Cassini tracks clouds developing over a Titan sea

August 12, 2014 by Preston Dyches
As NASA's Cassini spacecraft sped away from Titan following a relatively close flyby, its cameras monitored the moon's northern polar region, capturing signs of renewed cloud activity. Credit: NASA

( —NASA's Cassini spacecraft recently captured images of clouds moving across the northern hydrocarbon seas of Saturn's moon Titan. This renewed weather activity, considered overdue by researchers, could finally signal the onset of summer storms that atmospheric models have long predicted.

A movie showing the clouds' movement can be seen below.

The Cassini spacecraft obtained the new views in late July, as it receded from Titan after a close flyby. Cassini tracked the system of clouds developing and dissipating over the large methane sea known as Ligeia Mare for more than two days. Measurements of cloud motions indicate wind speeds of around 7 to 10 mph (3 to 4.5 meters per second).

For several years after Cassini's 2004 arrival in the Saturn system, scientists frequently observed cloud activity near Titan's south pole, which was experiencing late summer at the time. Clouds continued to be observed as spring came to Titan's northern hemisphere. But since a huge storm swept across the icy moon's low latitudes in late 2010, only a few small clouds have been observed anywhere on the icy moon. The lack of has surprised researchers, as computer simulations of Titan's atmospheric circulation predicted that clouds would increase in the north as summer approached, bringing increasingly warm temperatures to the atmosphere there.

This animated sequence of Cassini images shows methane clouds moving above the large methane sea on Saturn's moon Titan known as Ligeia Mare. The spacecraft captured the views between July 20 and July 22, 2014, as it departed Titan following a flyby. Cassini tracked the system of clouds as it developed and dissipated over Ligeia Mare during this two-day period. Measurements of the cloud motions indicate wind speeds of around 7 to 10 miles per hour (3 to 4.5 meters per second). The timing between exposures in the sequence varies. In particular, there is a 17.5-hour jump between the second and third frames. Most other frames are separated by one to two hours. Credit: NASA

"We're eager to find out if the clouds' appearance signals the beginning of summer weather patterns, or if it is an isolated occurrence," said Elizabeth Turtle, a Cassini imaging team associate at the Johns Hopkins University Applied Physics Lab in Laurel, Maryland. "Also, how are the related to the seas? Did Cassini just happen catch them over the seas, or do they form there preferentially?"

A year on Titan lasts about 30 Earth years, with each season lasting about seven years. Observing seasonal changes on Titan will continue to be a major goal for the Cassini mission as summer comes to Titan's north and the southern latitudes fall into winter darkness.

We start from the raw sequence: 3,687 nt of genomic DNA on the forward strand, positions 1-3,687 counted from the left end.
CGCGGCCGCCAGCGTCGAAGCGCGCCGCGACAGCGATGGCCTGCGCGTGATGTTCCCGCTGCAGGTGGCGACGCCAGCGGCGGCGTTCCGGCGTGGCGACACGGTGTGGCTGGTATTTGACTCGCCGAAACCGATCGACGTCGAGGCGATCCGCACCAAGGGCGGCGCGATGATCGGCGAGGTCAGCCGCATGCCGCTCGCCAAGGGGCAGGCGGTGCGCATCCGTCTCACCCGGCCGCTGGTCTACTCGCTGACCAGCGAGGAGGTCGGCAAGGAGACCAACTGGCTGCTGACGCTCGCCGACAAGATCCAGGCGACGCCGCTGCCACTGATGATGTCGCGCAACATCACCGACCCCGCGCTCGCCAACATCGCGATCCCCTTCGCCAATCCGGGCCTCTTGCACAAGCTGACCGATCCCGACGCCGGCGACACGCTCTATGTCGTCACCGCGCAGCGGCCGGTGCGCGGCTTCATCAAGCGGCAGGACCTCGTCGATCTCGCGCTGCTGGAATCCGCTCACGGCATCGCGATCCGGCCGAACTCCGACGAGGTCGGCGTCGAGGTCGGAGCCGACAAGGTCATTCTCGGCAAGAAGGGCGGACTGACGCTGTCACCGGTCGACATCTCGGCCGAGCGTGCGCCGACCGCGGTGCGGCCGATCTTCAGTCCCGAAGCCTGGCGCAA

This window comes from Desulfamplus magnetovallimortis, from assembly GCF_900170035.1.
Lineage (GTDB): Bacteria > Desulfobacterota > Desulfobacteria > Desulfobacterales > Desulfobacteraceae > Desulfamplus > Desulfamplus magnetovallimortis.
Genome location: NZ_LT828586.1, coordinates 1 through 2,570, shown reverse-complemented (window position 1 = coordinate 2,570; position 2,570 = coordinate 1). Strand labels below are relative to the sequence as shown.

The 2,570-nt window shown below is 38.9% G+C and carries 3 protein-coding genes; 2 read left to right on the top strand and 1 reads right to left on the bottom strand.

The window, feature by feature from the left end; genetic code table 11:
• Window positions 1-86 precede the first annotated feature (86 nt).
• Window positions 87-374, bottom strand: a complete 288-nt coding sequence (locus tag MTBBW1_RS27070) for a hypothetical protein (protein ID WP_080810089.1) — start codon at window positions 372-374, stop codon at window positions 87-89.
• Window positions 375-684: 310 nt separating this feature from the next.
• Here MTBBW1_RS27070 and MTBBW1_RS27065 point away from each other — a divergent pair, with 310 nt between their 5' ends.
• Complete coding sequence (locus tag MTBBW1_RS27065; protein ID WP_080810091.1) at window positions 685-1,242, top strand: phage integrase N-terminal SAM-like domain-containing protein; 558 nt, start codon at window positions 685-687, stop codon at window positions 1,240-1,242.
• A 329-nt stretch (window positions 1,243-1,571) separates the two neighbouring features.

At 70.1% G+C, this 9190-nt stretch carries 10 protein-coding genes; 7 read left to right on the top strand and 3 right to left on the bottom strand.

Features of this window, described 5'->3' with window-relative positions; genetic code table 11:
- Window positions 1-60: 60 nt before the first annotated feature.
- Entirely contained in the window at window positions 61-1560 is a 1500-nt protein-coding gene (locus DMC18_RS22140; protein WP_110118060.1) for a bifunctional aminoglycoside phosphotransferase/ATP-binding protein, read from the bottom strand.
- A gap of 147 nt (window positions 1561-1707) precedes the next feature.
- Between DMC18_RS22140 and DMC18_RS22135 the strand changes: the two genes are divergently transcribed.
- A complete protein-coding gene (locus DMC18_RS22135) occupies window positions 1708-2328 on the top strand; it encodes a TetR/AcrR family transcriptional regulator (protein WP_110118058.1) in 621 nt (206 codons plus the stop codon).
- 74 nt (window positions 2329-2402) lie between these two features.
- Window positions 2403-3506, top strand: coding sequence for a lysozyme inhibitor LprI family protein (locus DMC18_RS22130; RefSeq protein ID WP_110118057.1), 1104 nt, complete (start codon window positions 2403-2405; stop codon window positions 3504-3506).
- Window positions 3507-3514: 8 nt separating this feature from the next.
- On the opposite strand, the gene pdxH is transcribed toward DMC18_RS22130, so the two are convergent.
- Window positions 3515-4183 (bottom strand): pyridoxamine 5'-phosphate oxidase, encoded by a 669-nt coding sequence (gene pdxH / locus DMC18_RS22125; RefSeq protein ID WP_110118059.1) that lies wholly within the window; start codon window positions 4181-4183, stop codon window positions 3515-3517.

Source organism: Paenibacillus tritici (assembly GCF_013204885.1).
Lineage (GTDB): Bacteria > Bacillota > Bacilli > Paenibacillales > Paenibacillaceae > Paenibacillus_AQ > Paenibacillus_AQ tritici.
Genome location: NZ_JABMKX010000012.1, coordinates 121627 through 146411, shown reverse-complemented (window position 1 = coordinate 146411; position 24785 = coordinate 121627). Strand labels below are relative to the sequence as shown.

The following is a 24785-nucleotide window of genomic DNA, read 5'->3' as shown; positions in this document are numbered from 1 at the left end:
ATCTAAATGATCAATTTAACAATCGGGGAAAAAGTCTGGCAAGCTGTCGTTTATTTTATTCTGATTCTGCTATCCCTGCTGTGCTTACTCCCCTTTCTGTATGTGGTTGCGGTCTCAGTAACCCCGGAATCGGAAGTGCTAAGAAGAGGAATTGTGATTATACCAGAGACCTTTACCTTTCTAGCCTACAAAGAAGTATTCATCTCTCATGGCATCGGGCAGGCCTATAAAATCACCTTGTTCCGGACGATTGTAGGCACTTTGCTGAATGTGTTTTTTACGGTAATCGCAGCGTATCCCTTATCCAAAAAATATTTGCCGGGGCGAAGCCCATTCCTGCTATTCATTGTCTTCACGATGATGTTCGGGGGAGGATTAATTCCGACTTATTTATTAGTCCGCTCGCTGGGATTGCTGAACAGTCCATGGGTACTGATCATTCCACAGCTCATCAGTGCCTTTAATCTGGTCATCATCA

Explore further: Cassini Finds Titan's Clouds Hang on to Summer

Related Stories

Cassini gets new views of Titan's land of lakes

October 24, 2013

( —With the sun now shining down over the north pole of Saturn's moon Titan, a little luck with the weather, and trajectories that put the spacecraft into optimal viewing positions, NASA's Cassini spacecraft has ...

Image: Titan's sunlit edge

December 3, 2013

( —The sunlit edge of Titan's south polar vortex stands out distinctly against the darkness of the moon's unilluminated hazy atmosphere. The Cassini spacecraft images of the vortex led scientists to conclude that ...

Cassini nears 100th Titan flyby with a look back

March 6, 2014

( —Ten years ago, we knew Titan as a fuzzy orange ball about the size of Mercury. We knew it had a nitrogen atmosphere—the only known world with a thick nitrogen atmosphere besides Earth. But what might lie beneath ...

Cassini prepares for its biggest remaining burn

August 8, 2014

( —NASA's Cassini spacecraft will execute the largest planned maneuver of the spacecraft's remaining mission on Saturday, Aug. 9. The maneuver will target Cassini toward an Aug. 21 encounter with Saturn's largest ...

Recommended for you

Orbiter views Mars surface fractures

October 8, 2015

The High Resolution Imaging Science Experiment (HiRISE) camera aboard NASA's Mars Reconnaissance Orbiter often takes images of Martian sand dunes to study the mobile soils. These images provide information about erosion and ...

NASA measuring the pulsating aurora

October 7, 2015

Thanks to a lucky conjunction of two satellites, a ground-based array of all-sky cameras, and some spectacular aurora borealis, researchers have uncovered evidence for an unexpected role that electrons have in creating the ...

How to prepare for Mars? NASA consults Navy sub force

October 5, 2015

As NASA contemplates a manned voyage to Mars and the effects missions deeper into space could have on astronauts, it's tapping research from another outfit with experience sending people to the deep: the U.S. Navy submarine ...


Please sign in to add a comment. Registration is free, and takes less than a minute. Read more

Click here to reset your password.
Sign in to get notified via email when new comments are made.